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Tag: American Civil Liberties Union

Okay, I’m Outraged, Buddhist Student Insulted by Teacher

Okay, I’m Outraged, Buddhist Student Insulted by Teacher

Day after day, I am bombarded by evidence of stupidity and evil. I expose myself to this hail of slings and arrows by reading in my field, business ethics, each morning. This particular incident appears to be a public school, not a private, so not usually part of my endeavors. Nevertheless, sometimes an act is so cruel and bizarre as to give rise to anger on my part. This is one of them.

Please read the article below and see what you think.

This child is a sixth grader. The power contrast between an entire school and one child does not require any analysis on my part. Religious bullying is wrong. 

While ridiculing people’s religions may be okay inside another church’s Sunday school or other service, the public school is for all Americans of all religions. The freedom of religion guaranteed in this country protects all religions and is supposed to protect everyone from this kind of coercion.

I’m tired of talking to people who claim to speak from the Bible or the Constitution without reading either. I’m tired of people who claim that if you don’t share their beliefs, you should be on the next boat to somewhere you won’t annoy them. I’m tired of people taking the doctrines of Christ and using them to exercise this kind of cruelty.

James Pilant

School Allegedly Told Buddhist Student His Faith Is ‘Stupid’ & He Should Convert Or Switch Schools | ThinkProgress

via School Allegedly Told Buddhist Student His Faith Is ‘Stupid’ & He Should Convert Or Switch Schools | ThinkProgress.

From around the web.

From the web site, Tackling Bullying.

http://tacklingbullying.wordpress.com/2012/06/29/living-through-the-quint-quarrels/

According to the National Center for Educational Statistics, victims of long-term bullying often experience low self-esteem, difficulty in trusting others, a lack of assertiveness, aggression, difficulty in controlling anger, and isolation. Before I entered high school, I had encountered five separate incidences of in-school bullying. Each of these situations has demonstrated the impact of long-term bullying. It’s rare that I actually talk about my experiences with bullying. However, I do feel as if my stories need to be told to be an advocate for the voiceless.

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Contraception under Attack

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Comment: Putting religious group’s campaign against contraception into context | McClatchy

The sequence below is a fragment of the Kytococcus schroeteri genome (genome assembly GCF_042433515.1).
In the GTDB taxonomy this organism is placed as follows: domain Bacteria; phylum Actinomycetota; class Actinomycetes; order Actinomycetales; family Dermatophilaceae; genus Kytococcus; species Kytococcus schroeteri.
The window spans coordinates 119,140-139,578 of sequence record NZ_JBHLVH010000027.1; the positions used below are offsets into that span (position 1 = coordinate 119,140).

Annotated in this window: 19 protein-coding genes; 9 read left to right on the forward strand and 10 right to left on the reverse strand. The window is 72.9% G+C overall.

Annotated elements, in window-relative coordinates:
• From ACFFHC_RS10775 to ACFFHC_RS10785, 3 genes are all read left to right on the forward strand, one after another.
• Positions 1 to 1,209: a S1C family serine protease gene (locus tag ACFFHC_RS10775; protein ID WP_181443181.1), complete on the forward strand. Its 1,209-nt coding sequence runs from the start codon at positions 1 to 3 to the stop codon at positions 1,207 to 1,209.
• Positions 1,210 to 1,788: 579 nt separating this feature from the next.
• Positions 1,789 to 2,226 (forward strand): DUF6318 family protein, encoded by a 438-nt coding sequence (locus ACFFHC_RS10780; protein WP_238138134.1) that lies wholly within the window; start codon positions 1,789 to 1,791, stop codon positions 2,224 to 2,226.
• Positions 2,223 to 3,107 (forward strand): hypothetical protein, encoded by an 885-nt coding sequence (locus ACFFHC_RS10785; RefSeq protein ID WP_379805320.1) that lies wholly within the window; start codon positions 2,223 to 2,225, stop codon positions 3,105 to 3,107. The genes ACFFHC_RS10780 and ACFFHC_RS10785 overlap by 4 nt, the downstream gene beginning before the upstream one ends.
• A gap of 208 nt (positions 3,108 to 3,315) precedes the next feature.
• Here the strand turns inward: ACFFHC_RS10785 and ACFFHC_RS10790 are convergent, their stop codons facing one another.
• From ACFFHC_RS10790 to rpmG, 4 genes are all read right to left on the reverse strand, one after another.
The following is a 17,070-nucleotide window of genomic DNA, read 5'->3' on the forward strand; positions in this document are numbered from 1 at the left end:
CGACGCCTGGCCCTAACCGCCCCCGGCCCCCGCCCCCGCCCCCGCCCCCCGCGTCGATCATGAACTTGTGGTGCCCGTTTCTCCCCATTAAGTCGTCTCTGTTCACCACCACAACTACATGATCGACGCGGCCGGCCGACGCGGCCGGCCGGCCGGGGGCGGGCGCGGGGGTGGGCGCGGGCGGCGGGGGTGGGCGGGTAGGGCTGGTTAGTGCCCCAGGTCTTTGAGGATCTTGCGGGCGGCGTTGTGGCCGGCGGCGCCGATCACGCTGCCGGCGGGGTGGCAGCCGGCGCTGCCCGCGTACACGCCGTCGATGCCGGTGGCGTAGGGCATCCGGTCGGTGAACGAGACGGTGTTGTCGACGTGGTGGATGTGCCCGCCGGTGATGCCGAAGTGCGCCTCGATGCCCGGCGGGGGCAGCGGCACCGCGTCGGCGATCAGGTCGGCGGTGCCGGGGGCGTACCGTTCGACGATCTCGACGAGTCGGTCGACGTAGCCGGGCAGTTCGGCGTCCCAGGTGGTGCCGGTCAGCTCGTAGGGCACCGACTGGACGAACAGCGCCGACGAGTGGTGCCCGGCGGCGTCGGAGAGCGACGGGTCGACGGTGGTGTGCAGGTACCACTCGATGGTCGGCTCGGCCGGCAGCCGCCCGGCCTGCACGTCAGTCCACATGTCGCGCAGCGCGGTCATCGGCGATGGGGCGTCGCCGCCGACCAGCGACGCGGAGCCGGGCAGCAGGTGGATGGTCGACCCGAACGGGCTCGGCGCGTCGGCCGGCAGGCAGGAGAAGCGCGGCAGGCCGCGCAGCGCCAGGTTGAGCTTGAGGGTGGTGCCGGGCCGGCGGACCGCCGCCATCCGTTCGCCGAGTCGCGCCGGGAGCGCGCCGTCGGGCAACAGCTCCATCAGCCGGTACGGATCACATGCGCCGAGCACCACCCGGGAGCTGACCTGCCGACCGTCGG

I was following my daily reading ritual beginning with Beat the Press, the next six, and then finishing with Slate.  McClatchy (fifth) is always interesting often going where the regular news media do not.

Sometimes, you read an article that is particular useful to your thinking (and one that I wish I had written myself).

This article puts the recent drive by fundamentalist and Catholic denominations to limit reproductive freedom, more precisely, contraception. The essay discusses the history of previous attempts of religion to limit rights. I was aware of these but had never thought of viewing the recent events in context.

I want to give credit to Sarah Lipton-Lubet of American Civil Liberties Union for building my understanding of the issue.

Here’s a paragraph from the story (link at the bottom of the page) –

Remarkably, contraception has recently come under attack with new vigor. Earlier this year, the House of Representatives voted to eliminate Title X, the federal program that makes contraception accessible to low-income people throughout the country, and to defund Planned Parenthood’s family planning work. Mississippi was contemplating a constitutional amendment that would outright ban some of the most common forms of birth control. And now, important new federal guidelines that will ensure insurance plans include coverage of contraception are being targeted.

Once again, I thank the author.

James Pilant

Commentary: Putting religious group’s campaign against contraception into context | McClatchy

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Rick Scott’s Welfare Drug Test Saves No Money: Judge

Once again, we find ourselves in the wonderful world of the upper class mind set. Obviously, people on welfare must be on drugs. Why? Because it obvious.

You might that “obviousness” wouldn’t be enough but that didn’t stop the State of Florida from charging in and creating a drug testing policy. It is a disaster with the state paying out far more money for tests than gaining in benefits.